The meteoric rise of the Austin metro area’s population continues skyward. From 2017 to 2018, the region added about 145 residents per day, according to population estimates released April 17 by the U.S. Census Bureau.
Put another way, the five-county Austin area gained 53,086 residents in just one year, the Census Bureau says. That’s as if the region absorbed a city around the size of Leander, a Williamson County suburb, every 365 days.
All in all, the Austin area ranked first for the percentage of population growth (2.5 percent) from 2017 to 2018 among U.S. metro areas with at least 1 million residents, the bureau’s estimates show. That represents an eight-year run for Austin atop the list of the fastest-growing large metro areas.
The bureau’s estimates take into account people moving into and out of the Austin area, as well as births and deaths. In other words, 53,086 people did not move to the region in a single year. However, about 70 percent of the Austin area’s one-year growth did come from domestic and international migration, according to the Census Bureau.
Among U.S. metro areas, Austin ranked seventh for numeric population growth from 2017 to 2018, the Census Bureau says. On July 1, 2017, the bureau counted an estimated 2,115,230 residents in the Austin area. On the same date on July 1, 2018, the area’s population stood at 2,168,316. Nationally, the Austin area ranked 13th for percentage growth.
If you think that growth rate is impressive, consider the Austin area’s leap in population from 2010 to 2018.
For that period, Austin ranked third among all U.S. metro areas for population growth on a percentage basis. The Census Bureau says the region’s headcount shot up 26.3 percent from 2010 to 2018, going from 1,716,321 to 2,168,316.
Ryan Robinson, the City of Austin’s demographer, predicts the area will see a 2.75 percent population bump from 2018 to 2019.
“With the pace of overall job creation remaining near 3.5 percent in Austin, anyone would be hard-pressed to predict much of a slowdown,” Robinson told CultureMap in February. “And anecdotally, the number and magnitude of recent office space leasing agreements with big national corporate names just blows me away. I would have never imagined that our current boom would be refueling at this point. [Get] ready for another couple of crazy years.”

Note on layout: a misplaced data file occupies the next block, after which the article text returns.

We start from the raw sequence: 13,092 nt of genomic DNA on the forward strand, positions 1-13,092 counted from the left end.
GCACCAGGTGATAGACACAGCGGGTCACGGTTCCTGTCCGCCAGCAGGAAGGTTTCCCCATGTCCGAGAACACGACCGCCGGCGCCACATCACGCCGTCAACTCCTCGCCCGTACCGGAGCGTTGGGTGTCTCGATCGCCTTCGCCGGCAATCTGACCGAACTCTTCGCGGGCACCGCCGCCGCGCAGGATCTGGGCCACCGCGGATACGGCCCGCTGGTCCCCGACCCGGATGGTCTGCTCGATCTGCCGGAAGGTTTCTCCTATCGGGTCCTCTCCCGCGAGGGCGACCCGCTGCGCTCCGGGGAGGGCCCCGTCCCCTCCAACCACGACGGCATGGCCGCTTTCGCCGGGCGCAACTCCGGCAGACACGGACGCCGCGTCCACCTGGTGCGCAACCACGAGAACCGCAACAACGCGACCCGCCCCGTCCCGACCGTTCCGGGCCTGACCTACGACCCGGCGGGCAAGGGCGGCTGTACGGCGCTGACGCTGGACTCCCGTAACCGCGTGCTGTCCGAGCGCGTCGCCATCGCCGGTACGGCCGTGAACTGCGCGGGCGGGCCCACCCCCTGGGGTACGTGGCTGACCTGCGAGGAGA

Hays County has done its part to feed the Austin area’s growth. From 2010 to 2018, the county’s population climbed 41.7 percent — from 157,099 to 222,631. Among U.S. counties, Hays County ranked second for population growth on a percentage basis during that time, according to the Census Bureau.
From 2017 to 2018 alone, the population of Hays County grew by 3.9 percent.
Elsewhere in Texas:
- Dallas-Fort Worth led U.S. metro areas for numeric growth in population from 2017 to 2018, adding 131,767 residents. In just one year, the region’s population rocketed from 7,407,944 to 7,539,711 (1.8 percent).
- Houston ranked third among U.S. metro areas for numeric growth in population from 2017 to 2018, picking up 91,689 residents. The region’s population increased from 6,905,695 to 6,997,384 (1.3 percent).
- The population of the San Antonio metro area grew 1.8 percent from 2017 to 2018, going from 2,474,274 to 2,518,036. In that one-year span, the area added 43,762 residents.
- For 2017 to 2018, Comal County ranked sixth among U.S. counties for percentage growth in population. The number of residents jumped 36.8 percent, from 108,485 to 148,373.
- In seventh place for percentage population growth among U.S. counties from 2017 to 2018 was Kendall County. The number of residents soared 36.6 percent, from 33,411 to 45,641.
- Among U.S. counties, Fort Bend County ranked 10th for population growth on a percentage basis from 2017 to 2018. The headcount spiked 34.7 percent, from 584,690 to 787,858.